Definitely the biggest film project by a local producer and crew and the financial effort shows in every aspect of production. The visual spectacle is amazing as the film makes maximum use of Kenya's rolling landscapes and beautiful wildlife and locations are carefully chosen for their visual impact(the rugged priest does kill some of the wildlife though). There is no need to say that this film is the front-runner for the cinematography award at the Kalashas tonight. The film features stellar performances all round with very few weak moments from the cast and with the production quality being as professional as it is, 'The Rugged Priest' proves a point I made earlier: that Kenyan films have their only remaining Achilles heel in their scripts. 'The Rugged Priest' is no exception; It contains a lot of dialogue and action that does not further the plot in any way. As a matter of fact, the young priest's relationship with the young lady seems to be an unnecessary sub-plot since it neither contributes to the main plot in any way, nor leads the young priest to a momentous decision. Good film lives off of escalating tension and the fact that the young priest runs away and hides for a period at the end of the film is anticlimactic. If for example the politician had developed some sort of unhealthy fixation with the girl after raping her and still been pursuing her even later in the film, the young priest would have had something to fight for and his escape with the young lady would have been a bit more justified(not to mention the status of the politician as the villain would have been embellished). It is a well directed film especially considering the scope of the production and it is likely to win the best directing award as well as best feature film at the Kalashas despite stiff competition from Muigwithania. Lwanda Jawar who is nominated for best supporting actor will also not have much competition in his category considering his performance in the film as the young priest.
The thing about buzz is that it heightens audience expectations and subsequently if the film does not deliver, sets up audiences for disappointment. That was likely the case when I watched the film and the weaknesses in the script did not particularly help. The film lives up to its billing as one of the best Kenyan productions to hit the screens yet and since it is showing in local theaters again, I suggest you all go and see it and form your own opinions.
|Ian Thinji talks about 'Control' at The Lola Screen Forum|
The script is interesting and as expected of a student film, is a salad of ideas borrowed from notable scriptwriters and directors. The non-linear plot is inspired by Christopher Nolan's 'Inception' while the main plot line of a con game is inspired by the TV show 'Hustle'. I am surprised there wasn't a Quentin Tarantino reference in there somewhere, he is notoriously most student filmmakers favorite director to borrow from. There are several mistakes occasioned by the difficulties of shooting on a limited budget with limited access to locations and equipment. Most hurdles are ingeniously worked around except for one scene where chirping crickets overpowered the actors' voices on a night shoot. We've all got to start somewhere and 'Control' is a great start for any filmmaker.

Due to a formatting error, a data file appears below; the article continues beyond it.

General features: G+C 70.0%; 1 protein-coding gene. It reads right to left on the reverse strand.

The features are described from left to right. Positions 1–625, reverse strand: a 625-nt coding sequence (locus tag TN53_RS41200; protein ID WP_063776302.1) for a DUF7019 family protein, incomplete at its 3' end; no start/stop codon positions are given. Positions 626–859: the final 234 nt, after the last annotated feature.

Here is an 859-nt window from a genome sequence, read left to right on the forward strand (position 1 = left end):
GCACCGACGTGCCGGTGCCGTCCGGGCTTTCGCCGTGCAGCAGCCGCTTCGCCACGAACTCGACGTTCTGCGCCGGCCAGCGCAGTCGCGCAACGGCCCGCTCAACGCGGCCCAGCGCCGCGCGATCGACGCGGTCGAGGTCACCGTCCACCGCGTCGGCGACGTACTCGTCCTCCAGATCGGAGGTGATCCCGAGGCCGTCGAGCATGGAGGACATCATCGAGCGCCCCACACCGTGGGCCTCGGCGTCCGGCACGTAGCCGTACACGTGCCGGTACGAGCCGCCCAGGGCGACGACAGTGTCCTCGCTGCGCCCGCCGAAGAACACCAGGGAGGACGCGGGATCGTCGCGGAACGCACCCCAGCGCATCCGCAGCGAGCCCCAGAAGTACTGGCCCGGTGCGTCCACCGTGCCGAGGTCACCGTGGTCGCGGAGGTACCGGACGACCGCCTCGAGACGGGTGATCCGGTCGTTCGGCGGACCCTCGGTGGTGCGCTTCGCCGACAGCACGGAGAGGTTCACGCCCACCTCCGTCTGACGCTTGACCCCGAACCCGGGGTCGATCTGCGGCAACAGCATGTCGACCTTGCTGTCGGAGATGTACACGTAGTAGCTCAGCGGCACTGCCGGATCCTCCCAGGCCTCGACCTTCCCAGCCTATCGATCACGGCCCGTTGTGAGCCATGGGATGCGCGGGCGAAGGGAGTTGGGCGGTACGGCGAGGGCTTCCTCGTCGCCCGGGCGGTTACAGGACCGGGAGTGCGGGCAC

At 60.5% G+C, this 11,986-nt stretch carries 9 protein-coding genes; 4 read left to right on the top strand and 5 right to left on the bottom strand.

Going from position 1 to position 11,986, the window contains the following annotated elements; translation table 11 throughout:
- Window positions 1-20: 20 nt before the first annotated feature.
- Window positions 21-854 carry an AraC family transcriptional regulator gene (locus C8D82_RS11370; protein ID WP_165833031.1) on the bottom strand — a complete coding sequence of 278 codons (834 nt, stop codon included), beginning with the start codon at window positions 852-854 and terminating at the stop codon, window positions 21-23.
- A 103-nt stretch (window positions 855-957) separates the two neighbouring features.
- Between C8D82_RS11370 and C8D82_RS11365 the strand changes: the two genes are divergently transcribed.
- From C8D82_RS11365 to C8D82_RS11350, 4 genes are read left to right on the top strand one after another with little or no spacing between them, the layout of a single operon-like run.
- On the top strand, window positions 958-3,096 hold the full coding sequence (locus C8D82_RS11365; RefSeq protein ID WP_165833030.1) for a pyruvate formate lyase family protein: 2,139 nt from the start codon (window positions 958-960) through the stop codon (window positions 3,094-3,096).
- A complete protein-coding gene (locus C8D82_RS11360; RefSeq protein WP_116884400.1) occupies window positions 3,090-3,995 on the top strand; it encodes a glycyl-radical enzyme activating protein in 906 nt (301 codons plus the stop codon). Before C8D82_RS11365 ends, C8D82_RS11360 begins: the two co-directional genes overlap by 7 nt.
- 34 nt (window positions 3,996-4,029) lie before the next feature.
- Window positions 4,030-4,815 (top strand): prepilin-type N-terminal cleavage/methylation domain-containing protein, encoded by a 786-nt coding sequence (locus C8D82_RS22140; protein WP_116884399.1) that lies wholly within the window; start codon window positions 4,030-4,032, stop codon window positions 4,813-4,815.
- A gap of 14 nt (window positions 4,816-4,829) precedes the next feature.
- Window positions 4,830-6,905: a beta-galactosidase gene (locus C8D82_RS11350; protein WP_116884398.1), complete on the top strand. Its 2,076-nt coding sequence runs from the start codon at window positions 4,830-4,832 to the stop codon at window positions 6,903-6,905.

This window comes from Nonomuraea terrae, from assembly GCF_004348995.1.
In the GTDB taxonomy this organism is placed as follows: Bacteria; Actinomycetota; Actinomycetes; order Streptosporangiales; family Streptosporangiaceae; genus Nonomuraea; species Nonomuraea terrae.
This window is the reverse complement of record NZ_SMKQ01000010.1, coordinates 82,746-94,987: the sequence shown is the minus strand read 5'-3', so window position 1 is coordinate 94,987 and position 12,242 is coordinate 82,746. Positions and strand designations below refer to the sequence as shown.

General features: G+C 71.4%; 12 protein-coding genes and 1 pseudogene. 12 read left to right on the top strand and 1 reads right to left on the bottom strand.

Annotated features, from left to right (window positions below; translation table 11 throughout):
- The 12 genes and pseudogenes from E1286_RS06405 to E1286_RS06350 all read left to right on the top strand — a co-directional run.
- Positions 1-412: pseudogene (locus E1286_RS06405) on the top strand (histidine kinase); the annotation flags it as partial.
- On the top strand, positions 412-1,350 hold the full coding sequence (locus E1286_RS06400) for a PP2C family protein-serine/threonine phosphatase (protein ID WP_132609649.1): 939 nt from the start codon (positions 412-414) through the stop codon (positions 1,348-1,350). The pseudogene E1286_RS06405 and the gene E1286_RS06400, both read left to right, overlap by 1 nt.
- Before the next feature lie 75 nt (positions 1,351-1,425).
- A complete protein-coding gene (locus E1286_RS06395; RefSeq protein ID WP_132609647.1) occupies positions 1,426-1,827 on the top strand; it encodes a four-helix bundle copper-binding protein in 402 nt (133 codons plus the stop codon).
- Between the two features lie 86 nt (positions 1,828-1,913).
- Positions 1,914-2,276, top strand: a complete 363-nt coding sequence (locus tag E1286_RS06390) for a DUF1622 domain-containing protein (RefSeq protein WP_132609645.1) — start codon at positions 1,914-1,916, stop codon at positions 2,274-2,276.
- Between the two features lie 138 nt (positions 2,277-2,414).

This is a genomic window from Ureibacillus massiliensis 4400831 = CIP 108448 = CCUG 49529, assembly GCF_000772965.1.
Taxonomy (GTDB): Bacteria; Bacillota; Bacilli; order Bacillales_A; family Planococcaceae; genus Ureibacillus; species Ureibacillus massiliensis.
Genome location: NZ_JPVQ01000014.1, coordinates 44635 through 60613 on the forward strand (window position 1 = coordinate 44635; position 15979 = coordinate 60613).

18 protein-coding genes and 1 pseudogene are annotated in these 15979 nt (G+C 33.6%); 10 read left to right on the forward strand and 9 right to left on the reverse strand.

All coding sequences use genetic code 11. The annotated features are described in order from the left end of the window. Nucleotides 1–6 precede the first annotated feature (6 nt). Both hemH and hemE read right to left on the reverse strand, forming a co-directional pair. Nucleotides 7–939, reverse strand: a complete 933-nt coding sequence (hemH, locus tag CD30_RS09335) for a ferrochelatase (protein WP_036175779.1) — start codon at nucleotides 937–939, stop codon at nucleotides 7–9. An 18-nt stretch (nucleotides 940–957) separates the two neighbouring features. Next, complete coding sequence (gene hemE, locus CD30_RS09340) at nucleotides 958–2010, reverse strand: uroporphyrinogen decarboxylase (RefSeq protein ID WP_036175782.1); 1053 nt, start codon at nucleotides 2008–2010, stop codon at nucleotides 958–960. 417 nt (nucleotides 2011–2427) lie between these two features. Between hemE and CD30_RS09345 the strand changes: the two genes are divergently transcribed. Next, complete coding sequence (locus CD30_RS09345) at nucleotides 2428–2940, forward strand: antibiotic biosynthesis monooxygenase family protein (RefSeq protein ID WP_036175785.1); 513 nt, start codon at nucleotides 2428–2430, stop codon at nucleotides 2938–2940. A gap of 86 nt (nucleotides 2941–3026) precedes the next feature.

Lesson One: Don't mess with the crickets.
Speaking of which Ian's main actress in 'Control' is a filmmaker in her own right and will be exhibiting her film at the 49th LKSFF at Goethe Institute on September 26th. To get an invite, contact the forum coordinator on firstname.lastname@example.org or visit the Lola Screen Forum Facebook Page.
|Joan Kabugu, Director of 'Madam Chief'|
In 'Madam Chief' the main character, a lady chief, decides to play devil's advocate by refusing to give scholarship forms to Mwambia a bright form four leaver. Her judgment and morals are questionable and she decides to use her position of power to ask a 'favor' from Mwambia. An exploration of the dark spiral down which anyone, even the fairer sex, can fall when the opportunity and circumstance present themselves.
The small grant given by Maisha Film Lab seems to have gone to good use as the production quality is of a professional level. Short films work best when they explore a concept, abstract or simplistic and in that respect, 'Madam Chief' stands out as a stark portrayal of a subject seldom shown in local film productions; The darker side of the fairer sex. It remains to be seen whether the jury at Kalasha will enjoy it enough to award it the best short film prize for which it competes against 'Me My Wife and her Guru' among other films.
GOOD NEWS FOR FILM
It's certainly good news to see quality productions from old hands in the game as well as new films from beginning filmmakers competing at local festivals and even better, it is important to note that there is renewed interest in film-making in schools and universities. Apart from 'Control' there have also been other impressive student projects competing at Kalasha and ZIFF notably 'Organs' by Asha Mwilu and Zeynab Wandati and more student productions are coming up with the quality improving steadily and the stories getting better and more ambitious. It has always been the new filmmakers who push boundaries and create growth in the film industry and a lot is expected from the new crop consisting of the likes of Ian Thinji, Joan Kabugu, Chris Sang, Asha Mwilu, Jeff Mohammed, Portia Opondo and the rest.